You can read the full article HERE.
A call to action by a UO professor has helped catalyze bipartisan legislation recently introduced in Washington, D.C.
Physics professor Michael Raymer and University of Maryland physicist Christopher Monroe authored proposals for a National Quantum Initiative that is the basis for federal legislation introduced this week. The National Quantum Initiative Act will establish a comprehensive national program to accelerate research and technology development in this emerging area.
Its goals are to advance the country’s economy and national security by securing the United States’ position as the global leader in quantum information science.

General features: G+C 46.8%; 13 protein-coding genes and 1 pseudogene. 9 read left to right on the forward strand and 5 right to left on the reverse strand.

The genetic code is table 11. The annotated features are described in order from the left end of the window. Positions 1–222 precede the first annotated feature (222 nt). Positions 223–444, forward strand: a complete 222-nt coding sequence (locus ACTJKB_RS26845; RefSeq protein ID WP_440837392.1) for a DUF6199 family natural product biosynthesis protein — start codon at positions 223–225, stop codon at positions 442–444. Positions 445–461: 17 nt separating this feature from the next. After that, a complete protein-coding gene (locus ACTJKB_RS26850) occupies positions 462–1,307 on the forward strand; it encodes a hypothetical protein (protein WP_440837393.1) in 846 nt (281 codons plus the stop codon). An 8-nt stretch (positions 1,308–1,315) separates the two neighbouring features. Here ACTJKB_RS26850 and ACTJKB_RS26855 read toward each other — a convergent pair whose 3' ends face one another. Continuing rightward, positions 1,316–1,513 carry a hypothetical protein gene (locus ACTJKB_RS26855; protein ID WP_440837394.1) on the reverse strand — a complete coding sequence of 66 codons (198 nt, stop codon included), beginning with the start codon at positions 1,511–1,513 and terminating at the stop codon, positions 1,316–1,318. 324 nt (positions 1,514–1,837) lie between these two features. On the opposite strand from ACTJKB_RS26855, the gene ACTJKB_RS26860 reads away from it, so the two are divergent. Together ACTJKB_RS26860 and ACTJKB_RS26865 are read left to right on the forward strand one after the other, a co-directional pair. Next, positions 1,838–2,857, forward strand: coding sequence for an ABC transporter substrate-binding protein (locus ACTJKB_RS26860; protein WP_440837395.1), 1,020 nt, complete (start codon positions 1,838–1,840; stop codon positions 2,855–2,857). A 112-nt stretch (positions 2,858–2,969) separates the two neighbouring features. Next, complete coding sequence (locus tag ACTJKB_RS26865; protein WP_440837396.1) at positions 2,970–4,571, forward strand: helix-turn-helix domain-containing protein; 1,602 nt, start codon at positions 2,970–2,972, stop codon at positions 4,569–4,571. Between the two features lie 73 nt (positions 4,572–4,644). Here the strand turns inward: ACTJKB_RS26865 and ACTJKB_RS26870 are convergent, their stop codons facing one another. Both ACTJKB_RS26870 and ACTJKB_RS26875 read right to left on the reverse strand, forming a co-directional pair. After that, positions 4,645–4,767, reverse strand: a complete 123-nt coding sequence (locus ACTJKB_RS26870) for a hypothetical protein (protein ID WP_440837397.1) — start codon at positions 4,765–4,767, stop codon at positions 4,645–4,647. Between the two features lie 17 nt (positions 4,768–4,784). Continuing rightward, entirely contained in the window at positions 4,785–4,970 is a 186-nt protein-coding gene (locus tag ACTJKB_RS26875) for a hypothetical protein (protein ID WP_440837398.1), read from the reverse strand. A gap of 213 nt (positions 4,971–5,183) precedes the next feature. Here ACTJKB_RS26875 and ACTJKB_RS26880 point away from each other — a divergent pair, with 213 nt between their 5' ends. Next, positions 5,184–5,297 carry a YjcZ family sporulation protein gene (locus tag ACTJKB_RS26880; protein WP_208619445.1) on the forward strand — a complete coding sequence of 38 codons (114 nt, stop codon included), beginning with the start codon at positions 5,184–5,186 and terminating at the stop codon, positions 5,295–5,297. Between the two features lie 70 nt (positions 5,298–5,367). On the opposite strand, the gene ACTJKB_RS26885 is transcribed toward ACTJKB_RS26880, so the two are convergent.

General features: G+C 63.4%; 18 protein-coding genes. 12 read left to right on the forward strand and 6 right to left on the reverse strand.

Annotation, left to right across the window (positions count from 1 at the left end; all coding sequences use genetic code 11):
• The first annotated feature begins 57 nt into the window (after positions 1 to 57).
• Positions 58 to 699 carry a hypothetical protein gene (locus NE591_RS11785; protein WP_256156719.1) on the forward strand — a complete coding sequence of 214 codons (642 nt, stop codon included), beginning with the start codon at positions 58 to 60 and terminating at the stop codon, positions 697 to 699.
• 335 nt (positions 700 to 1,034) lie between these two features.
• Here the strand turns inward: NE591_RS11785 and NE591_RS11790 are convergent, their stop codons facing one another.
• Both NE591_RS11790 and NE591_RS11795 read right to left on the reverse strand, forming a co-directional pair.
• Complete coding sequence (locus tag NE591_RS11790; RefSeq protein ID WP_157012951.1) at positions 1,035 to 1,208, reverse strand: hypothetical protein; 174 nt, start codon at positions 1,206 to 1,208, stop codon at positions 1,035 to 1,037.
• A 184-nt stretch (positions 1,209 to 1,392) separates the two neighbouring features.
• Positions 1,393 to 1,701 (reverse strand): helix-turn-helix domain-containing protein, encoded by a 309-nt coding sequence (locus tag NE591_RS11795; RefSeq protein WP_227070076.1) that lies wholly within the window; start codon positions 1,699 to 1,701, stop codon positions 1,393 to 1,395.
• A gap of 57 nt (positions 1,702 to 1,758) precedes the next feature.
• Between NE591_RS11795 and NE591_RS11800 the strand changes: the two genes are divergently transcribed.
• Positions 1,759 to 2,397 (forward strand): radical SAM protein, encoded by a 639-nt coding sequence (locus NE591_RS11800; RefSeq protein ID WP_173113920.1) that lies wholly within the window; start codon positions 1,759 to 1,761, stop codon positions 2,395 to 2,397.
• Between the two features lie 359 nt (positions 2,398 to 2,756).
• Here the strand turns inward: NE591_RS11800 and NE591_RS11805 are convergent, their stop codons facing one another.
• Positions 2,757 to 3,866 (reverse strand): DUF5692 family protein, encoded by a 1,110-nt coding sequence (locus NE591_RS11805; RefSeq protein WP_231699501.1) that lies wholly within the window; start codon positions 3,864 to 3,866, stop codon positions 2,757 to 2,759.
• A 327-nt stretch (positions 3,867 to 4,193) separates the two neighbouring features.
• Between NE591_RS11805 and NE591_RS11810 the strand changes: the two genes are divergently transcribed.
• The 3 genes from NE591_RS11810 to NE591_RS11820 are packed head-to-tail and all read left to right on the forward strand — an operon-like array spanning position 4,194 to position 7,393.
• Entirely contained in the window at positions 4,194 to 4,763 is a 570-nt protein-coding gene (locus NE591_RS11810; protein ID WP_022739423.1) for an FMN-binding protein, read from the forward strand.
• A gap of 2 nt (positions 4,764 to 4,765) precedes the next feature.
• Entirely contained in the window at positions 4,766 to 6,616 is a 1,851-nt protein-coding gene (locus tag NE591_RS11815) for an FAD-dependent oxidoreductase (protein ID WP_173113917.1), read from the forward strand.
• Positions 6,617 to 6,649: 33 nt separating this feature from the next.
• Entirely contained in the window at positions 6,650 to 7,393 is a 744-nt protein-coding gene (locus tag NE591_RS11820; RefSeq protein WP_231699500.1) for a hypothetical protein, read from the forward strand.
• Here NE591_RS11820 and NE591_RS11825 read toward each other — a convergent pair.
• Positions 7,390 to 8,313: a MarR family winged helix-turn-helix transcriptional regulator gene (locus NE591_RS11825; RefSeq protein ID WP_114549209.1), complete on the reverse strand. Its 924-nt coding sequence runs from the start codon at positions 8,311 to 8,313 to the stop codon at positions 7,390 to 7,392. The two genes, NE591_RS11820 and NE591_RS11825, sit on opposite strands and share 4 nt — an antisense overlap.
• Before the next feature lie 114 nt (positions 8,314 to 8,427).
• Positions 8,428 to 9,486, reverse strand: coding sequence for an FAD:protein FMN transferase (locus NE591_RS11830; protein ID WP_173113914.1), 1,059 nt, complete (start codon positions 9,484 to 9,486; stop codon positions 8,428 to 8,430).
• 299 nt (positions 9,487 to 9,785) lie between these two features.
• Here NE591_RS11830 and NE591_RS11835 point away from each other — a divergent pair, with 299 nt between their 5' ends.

You can read the full article here.
UO physics professor John Toner is on a roll. He’s won a research fellowship that will take him to Germany in the 2019-20 academic year, and a paper he published two decades ago has landed in a journal’s 25th anniversary collection.
Toner will spend up to seven months in residence at the Max Planck Institute for the Physics of Complex Systems in Dresden, Germany, as a result of his selection as the 2018 Martin Gutzwiller Fellow.
You can read the full ‘Around the O’ article here.
Congratulations to UO Physics professor Steven Kevan on his new position of director of Berkeley Lab’s Advanced Light Source.
After an international search, Stephen D. “Steve” Kevan has been named the new director of the Advanced Light Source (ALS) at the U.S. Department of Energy’s Lawrence Berkeley National Laboratory (Berkeley Lab).